Day #185/365: The silent weavings of Angus McPhee
File under: Trails and Influences: Recent Explorations. Case #23/52.
I’m not sure how I came across the work and life of Angus McPhee. It’s been a very recent discovery and I’m still learning and exploring… it’s a difficult subject matter to write about as I want to be as respectful as possible…
It’s astonishing work and a sad and astonishing life story.
Here’s a brief introduction courtesy of the Weaver Of Grass, which was a document of the development and touring of a show about his work:
“Angus McPhee was from Iochdar, in South Uist, part of the Outer Hebrides, or Western Islands of Scotland. He was a crofter who as a young man went off to war in 1940. Something happened during the next few years and he was invalided home, a changed man, an elective mute. Soon he was transferred to Craig Dunain, a Victorian psychiatric hospital outside of Inverness. There he spent the next 40-odd years. During this period he created extraordinary woven grass objects. These were hardly recognized by the hospital staff, until in the late 1970s the noted art therapist Joyce Laing visited the hospital, looking for examples of ‘Art Brut’, Outsider Art, or ‘Art Extraordinary’. Joyce seized upon the pieces she found in the hospital grounds, and thus fortunately was able to preserve a small part of Angus’s work.” (When Angus had finished one piece he would discard it and start another).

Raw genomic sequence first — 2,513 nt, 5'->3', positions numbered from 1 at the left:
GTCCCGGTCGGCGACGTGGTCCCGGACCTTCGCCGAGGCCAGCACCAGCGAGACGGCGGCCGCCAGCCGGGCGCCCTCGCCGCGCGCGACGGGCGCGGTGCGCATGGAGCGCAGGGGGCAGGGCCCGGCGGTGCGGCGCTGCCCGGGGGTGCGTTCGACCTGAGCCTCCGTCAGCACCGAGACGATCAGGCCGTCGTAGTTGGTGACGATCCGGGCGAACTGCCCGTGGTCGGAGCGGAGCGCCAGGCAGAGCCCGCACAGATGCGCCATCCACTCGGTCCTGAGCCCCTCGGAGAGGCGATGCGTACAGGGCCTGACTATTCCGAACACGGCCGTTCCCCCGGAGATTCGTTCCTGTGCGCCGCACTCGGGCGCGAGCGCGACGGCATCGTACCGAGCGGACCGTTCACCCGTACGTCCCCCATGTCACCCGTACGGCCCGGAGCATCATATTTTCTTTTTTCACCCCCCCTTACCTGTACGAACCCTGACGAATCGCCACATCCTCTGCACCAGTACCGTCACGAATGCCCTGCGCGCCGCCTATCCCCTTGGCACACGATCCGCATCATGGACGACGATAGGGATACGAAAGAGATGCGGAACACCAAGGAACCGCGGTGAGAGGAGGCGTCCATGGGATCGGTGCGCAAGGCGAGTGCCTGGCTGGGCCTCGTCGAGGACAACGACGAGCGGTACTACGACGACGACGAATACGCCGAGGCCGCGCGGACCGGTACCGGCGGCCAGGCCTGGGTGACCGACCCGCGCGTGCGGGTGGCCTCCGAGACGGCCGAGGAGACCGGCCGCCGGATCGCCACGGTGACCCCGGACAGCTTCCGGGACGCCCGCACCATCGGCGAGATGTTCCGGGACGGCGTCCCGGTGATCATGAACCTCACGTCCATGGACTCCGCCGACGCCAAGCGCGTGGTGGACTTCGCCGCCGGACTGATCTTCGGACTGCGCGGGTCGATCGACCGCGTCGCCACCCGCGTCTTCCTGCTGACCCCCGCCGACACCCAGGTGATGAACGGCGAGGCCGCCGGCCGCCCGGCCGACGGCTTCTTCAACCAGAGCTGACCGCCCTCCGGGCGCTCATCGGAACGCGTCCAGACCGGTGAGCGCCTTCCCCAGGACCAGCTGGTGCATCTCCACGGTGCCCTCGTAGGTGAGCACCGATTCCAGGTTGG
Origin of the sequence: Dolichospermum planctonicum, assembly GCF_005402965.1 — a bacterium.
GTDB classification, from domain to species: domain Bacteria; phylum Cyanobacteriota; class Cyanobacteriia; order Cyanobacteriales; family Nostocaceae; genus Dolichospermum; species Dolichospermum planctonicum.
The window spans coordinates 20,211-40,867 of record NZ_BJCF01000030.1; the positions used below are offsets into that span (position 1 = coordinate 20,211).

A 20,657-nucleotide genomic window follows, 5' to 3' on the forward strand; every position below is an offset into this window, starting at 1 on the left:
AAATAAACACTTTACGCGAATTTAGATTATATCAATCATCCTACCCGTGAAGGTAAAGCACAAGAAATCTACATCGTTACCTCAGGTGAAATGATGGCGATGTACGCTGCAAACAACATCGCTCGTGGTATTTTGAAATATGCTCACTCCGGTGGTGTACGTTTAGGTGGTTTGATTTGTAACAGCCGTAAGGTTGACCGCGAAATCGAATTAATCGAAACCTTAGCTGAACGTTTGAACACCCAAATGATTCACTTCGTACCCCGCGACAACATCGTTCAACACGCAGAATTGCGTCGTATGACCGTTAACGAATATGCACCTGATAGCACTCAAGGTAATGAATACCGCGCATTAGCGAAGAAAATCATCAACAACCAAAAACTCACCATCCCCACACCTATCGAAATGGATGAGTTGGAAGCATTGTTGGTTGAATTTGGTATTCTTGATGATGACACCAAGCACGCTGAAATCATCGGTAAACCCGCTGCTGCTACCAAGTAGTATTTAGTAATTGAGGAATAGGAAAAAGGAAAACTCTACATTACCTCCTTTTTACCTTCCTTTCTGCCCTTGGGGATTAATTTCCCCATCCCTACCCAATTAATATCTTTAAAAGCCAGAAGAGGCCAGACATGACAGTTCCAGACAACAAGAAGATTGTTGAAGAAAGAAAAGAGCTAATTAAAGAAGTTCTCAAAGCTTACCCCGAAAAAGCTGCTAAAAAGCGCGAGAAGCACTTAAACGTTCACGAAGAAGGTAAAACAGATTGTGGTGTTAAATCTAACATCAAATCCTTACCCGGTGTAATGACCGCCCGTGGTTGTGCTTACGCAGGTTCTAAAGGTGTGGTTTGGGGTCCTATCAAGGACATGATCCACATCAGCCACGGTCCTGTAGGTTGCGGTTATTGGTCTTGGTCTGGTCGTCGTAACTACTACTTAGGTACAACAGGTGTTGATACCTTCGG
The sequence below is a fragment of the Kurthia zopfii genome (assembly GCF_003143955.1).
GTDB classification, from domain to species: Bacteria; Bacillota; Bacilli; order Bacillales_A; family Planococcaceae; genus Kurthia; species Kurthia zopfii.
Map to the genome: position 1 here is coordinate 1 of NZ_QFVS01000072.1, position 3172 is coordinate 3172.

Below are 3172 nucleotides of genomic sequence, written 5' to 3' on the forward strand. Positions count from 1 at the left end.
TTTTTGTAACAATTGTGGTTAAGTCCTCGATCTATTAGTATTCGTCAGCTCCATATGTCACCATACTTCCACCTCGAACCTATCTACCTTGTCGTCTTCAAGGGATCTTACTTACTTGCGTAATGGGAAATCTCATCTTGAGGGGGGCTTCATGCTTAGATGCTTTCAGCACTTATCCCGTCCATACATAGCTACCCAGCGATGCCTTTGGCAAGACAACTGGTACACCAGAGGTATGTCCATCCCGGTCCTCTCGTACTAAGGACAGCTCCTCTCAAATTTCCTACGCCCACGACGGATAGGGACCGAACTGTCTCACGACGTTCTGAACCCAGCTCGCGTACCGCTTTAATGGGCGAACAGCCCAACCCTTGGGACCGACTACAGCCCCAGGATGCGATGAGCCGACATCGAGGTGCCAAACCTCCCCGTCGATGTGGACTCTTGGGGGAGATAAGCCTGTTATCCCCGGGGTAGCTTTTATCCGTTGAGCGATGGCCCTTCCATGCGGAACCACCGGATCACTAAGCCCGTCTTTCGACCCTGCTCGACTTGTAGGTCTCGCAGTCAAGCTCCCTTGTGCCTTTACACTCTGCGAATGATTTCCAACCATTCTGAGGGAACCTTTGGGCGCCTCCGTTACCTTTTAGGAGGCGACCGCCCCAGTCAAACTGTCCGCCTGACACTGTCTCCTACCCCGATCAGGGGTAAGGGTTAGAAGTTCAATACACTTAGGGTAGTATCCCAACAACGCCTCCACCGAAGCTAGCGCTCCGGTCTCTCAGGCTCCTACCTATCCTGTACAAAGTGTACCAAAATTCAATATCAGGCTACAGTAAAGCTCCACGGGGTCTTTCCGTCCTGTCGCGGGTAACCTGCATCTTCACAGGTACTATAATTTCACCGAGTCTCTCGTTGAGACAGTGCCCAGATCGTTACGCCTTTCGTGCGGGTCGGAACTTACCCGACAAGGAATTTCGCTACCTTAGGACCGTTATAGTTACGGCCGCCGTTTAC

I think I shall let those few words, his once home and the work tell it’s story and speak for itself.